physics gifs

If you dropped a water balloon on a bed of nails, you’d expect it to burst spectacularly. And you’d be right – some of the time. Under the right conditions, though, you’d see what a high-speed camera caught in the animation above: a pancake-shaped bounce with nary a leak. Physically, this is a scaled-up version of what happens to a water droplet when it hits a superhydrophobic surface. 

Water repellent superhydrophobic surfaces are covered in microscale roughness, much like a bed of tiny nails. When the balloon (or droplet) hits, it deforms into the gaps between posts. In the case of the water balloon, its rubbery exterior pulls back against that deformation. (For the droplet, the same effect is provided by surface tension.) That tension pulls the deformed parts of the balloon back up, causing the whole balloon to rebound off the nails in a pancake-like shape. For more, check out this video on the student balloon project or the original water droplet research. (Image credits: T. Hecksher et al., Y. Liu et al.; via The New York Times; submitted by Justin B.)

Why does a Popcorn pop?

Be it a movie theater or at the comforts of your couch, the popcorn is definitely a favorite snack among all age groups. But why does it pop?

Popcorn is no ordinary corn.

Of all the different types of corn out there, Popcorn is the only variety that pops, hence the name.

There is a tiny droplet of water inside the kernel of a popcorn, which is surrounded by a hard shell called a hull.

As the popcorn is heated, the water turns into steam. This builds pressure inside the kernel. When the pressure built cannot be contained by the hull, it POPS!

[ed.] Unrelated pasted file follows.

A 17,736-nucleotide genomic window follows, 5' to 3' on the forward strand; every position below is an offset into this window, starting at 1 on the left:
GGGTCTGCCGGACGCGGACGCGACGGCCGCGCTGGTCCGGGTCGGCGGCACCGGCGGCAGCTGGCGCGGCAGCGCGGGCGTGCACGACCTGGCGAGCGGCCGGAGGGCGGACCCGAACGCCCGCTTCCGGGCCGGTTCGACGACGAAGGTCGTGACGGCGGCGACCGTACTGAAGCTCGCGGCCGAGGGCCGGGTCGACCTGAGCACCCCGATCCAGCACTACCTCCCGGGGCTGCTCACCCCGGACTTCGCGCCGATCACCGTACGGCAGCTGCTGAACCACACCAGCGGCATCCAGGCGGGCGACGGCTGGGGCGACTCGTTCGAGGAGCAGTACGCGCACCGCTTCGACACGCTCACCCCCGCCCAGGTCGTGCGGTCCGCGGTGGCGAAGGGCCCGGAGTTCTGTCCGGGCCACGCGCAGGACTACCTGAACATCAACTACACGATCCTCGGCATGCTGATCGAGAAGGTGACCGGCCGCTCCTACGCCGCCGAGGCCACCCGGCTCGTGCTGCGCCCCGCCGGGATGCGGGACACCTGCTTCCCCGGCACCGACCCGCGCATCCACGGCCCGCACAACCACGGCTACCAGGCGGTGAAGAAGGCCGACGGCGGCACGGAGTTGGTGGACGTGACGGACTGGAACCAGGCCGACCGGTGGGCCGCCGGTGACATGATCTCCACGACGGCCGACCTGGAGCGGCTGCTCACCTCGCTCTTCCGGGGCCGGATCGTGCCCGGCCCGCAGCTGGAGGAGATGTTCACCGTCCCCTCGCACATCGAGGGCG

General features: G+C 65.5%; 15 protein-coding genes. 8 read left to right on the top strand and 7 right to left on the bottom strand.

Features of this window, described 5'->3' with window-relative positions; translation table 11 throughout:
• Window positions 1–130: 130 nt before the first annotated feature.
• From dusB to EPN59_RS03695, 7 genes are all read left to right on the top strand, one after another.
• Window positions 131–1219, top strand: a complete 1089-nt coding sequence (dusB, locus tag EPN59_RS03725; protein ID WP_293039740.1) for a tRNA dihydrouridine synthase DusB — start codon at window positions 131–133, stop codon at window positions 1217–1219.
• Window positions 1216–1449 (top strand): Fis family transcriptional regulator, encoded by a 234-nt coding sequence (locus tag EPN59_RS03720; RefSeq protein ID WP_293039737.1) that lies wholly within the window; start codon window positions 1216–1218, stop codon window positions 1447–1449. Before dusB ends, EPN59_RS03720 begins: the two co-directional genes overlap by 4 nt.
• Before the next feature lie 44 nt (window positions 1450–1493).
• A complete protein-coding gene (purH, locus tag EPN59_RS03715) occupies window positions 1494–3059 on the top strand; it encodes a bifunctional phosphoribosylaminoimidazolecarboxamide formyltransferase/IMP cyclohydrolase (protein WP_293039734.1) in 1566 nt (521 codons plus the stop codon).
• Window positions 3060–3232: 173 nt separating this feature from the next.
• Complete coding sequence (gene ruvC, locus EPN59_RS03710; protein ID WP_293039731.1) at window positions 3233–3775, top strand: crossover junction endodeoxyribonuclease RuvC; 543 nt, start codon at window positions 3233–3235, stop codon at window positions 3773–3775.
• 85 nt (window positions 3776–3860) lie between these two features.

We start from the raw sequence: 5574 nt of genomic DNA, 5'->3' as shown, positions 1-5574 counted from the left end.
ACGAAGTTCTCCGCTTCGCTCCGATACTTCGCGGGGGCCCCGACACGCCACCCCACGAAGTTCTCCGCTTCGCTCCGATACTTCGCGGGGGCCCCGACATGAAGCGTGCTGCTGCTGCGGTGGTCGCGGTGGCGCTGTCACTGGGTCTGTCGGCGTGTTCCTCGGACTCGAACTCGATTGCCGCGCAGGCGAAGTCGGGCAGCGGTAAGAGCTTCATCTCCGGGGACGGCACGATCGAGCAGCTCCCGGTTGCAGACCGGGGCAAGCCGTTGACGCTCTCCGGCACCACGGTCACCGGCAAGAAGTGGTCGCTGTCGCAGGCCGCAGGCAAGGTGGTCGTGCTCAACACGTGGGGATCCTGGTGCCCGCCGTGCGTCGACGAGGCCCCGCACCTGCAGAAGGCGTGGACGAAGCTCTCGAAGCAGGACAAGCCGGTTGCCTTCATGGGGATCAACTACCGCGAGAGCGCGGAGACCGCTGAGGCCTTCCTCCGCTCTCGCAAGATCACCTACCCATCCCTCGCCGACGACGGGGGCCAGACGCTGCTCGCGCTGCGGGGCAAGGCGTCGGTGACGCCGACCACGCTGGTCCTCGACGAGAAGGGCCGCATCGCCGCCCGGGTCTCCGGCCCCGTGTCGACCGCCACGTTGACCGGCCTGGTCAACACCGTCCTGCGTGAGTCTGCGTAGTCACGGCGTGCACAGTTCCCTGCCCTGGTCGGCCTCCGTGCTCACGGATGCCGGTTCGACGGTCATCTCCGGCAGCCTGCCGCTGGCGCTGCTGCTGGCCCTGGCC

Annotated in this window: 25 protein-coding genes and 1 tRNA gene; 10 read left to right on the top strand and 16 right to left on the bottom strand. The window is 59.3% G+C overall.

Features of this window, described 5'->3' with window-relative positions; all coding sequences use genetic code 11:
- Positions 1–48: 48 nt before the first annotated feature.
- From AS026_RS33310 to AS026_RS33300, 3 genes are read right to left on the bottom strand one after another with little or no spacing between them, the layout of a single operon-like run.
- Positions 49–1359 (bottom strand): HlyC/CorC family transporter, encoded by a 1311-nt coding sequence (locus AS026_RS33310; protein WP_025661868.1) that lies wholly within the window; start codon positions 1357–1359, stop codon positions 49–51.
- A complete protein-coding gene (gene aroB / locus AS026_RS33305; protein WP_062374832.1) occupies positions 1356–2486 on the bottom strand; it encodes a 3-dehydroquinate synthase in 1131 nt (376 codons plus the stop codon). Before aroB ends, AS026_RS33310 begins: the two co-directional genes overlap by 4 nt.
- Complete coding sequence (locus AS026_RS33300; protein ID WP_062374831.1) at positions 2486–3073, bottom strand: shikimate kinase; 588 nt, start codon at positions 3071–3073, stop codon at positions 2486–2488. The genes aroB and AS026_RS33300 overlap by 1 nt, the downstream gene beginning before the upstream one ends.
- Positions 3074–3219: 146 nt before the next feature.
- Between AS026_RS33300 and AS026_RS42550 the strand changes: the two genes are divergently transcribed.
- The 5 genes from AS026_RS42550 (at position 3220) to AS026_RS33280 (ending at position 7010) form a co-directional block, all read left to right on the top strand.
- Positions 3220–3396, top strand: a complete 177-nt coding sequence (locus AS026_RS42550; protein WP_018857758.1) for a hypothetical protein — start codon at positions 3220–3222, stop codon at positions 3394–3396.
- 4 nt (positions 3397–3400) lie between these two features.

And a Popcorn is born.

For a popcorn to pop successfully, the ideal amount of moisture must be between 13- 14 percent.

When there is too little moisture, there will not be enough steam produced to carry out the popping and if there is too much moisture, the popcorn will crack prematurely.

Sometimes the most simpleton questions can have the most elegant answers. Ergo Stay Hungry, Stay Foolish!

Have a great one!

This is what happens when a carrot is fired at 300 km/hour at an egg, through two sheets of cardboard. 

This is what happens if you separate out the two sheets:

The egg survives! This shows how a Whipple shield works, and is what spacecraft use to protect themselves from micrometeoroid impacts in space. When the projectile (in this case a carrot, but in space it could be a speck of paint, a piece of an old satellite, or a bit of space rock) hits the first layer, it’s moving so fast that it starts to vaporise, because the energy of the collision is enough to break almost every bond in the substance.

It then sprays outwards, spreading the force of impact across a much wider area, meaning the second layer can stop it going any further, keeping your egg (or astronauts) safe.

Watch the full video on our YouTube channel.

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Excitation of atom by photon

Electron excitation is the transfer of a bound electron to a more energetic, but still bound state. This can be done by photoexcitation (PE), where the electron absorbs a photon and gains all its energy or by electrical excitation (EE), where the electron receives energy from another, energetic electron.

When an excited electron falls back to a state of lower energy, it undergoes electron relaxation. This is accompanied by the emission of a photon (radiative relaxation) or by a transfer of energy to another particle. The energy released is equal to the difference in energy levels between the electron energy states.